Open Letter: Dear CEOs,

I’m reposting my open letter to CEOs because I want the word out. We as managers, as directors, as presidents, as chiefs, we as leaders of all types have a responsibility to not only do right by our customers but also, and possibly more importantly, to do right by our employees. Employee well-being and customer satisfaction are inextricably linked. Happy employees, happy company, happy customers. Please pass this on and embrace it yourself, as we’re all leaders in one form or another…


Dear CEOs,

If it’s true that actively disengaged workers are costing the US $550 billion (Gallup) in economic activity annually and stress is costing American businesses $300 billion per year (World Health Organization), doesn’t it follow that even if we make slight improvements in employees’ lives, the net savings or contributions to economic activity could be in the hundreds of millions, if not in the billions?

How do we do this? There’s no pill…no single solution; however, small steps add up to big changes. One small step is tweaking how we view our employees. Whole beings who have whole lives walk through the office doors each morning with whole stuff going on…stuff from home, stuff from yesterday at work…emotional stuff, mental stuff, physical stuff, spiritual stuff, social stuff (some add environmental). How can you, as a CEO, address each of these facets of health in each of your employees?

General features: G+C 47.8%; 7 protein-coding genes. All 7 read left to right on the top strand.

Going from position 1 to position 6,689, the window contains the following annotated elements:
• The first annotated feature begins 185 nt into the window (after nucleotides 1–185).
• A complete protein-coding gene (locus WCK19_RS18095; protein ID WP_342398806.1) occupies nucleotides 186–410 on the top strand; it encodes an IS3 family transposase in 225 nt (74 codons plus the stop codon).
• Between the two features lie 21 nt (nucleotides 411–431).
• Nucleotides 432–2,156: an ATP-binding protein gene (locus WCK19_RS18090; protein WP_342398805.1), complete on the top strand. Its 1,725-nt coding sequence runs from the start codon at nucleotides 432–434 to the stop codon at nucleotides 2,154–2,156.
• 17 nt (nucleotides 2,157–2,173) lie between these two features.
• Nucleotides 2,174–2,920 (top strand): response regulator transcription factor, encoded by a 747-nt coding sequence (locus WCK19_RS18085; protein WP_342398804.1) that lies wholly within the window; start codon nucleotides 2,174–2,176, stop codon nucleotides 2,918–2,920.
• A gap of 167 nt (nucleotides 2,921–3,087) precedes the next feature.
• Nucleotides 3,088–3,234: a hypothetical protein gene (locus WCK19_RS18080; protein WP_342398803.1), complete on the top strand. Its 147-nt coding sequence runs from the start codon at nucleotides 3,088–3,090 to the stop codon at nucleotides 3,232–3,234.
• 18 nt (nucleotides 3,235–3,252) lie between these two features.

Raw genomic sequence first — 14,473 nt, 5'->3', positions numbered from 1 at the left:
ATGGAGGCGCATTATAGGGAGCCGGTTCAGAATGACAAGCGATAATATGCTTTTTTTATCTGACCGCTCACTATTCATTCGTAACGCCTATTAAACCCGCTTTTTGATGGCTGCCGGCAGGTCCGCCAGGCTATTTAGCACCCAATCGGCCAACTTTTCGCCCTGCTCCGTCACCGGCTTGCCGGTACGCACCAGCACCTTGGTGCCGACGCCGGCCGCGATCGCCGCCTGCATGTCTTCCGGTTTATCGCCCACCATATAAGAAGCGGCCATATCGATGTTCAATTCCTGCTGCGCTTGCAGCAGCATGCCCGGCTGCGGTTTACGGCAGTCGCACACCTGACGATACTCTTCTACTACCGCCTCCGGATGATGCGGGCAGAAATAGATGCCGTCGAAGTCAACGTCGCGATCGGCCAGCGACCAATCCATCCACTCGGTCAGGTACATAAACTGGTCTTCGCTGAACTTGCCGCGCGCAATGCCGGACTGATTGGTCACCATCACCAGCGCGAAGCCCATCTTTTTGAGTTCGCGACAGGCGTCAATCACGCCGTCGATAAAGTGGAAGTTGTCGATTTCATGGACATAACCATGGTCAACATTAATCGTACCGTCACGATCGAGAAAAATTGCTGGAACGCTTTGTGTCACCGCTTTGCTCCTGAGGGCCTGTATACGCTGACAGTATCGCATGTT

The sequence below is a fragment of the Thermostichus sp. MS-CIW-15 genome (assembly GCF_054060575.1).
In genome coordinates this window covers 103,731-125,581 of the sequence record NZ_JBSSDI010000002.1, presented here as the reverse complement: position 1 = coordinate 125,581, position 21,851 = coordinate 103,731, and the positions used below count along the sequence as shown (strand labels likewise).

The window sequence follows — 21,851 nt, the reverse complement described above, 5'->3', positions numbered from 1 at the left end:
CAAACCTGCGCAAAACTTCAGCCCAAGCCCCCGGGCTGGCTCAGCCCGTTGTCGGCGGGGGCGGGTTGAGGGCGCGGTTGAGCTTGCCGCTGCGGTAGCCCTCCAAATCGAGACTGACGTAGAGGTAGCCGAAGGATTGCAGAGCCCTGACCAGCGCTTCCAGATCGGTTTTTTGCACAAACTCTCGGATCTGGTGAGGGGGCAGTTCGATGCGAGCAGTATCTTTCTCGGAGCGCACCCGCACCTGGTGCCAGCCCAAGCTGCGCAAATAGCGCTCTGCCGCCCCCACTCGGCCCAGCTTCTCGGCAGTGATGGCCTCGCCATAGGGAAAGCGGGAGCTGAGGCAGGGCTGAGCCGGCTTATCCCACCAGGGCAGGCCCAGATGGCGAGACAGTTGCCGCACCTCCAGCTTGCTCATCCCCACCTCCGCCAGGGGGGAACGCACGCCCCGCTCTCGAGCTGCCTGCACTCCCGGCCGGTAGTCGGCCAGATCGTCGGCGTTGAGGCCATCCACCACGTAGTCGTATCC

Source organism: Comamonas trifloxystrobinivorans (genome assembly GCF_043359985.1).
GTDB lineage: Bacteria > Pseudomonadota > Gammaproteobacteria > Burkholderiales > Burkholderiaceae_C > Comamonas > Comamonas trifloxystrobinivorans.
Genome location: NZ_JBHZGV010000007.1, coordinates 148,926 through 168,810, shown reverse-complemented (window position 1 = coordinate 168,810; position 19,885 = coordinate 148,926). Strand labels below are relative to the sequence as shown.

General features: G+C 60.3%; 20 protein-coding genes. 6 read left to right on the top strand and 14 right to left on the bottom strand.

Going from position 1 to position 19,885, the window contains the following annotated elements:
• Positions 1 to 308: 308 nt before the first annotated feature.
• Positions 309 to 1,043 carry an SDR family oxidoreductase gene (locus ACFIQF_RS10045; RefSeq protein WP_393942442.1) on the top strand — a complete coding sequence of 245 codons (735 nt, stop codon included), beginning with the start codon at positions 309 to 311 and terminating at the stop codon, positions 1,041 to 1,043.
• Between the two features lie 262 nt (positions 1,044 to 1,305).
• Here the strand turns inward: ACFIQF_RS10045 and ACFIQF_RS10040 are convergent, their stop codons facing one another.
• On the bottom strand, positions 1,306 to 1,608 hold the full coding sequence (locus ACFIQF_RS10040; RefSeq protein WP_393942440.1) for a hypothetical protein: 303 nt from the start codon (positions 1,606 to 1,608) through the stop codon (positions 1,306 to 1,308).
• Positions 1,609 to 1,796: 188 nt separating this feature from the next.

You cannot. What can you do?

You could offer a physical and emotional/mental respite for them in the workplace where they could go to destress, to unwind, to let go. Unfortunately, you cannot be a CEO and a therapist. You can, however, encourage employee well-being. Here is one way to do it.

Build quiet spaces at work…meditation rooms, silent lounges, quiet patios, where your employees can go every day for a few minutes to breathe and shake off their stress. You could also encourage them by availing yourself of the space or letting them know that this is now a part of the culture. You could even make it mandatory that they take at least 15 minutes each day to do nothing…no computer, no phone, no discussion, no eating…just be. One small step from you could lead to enormous strides for your company.

As Richard Branson says, “The best ideas are simple and smart.”

Back to Blog
Back to Blog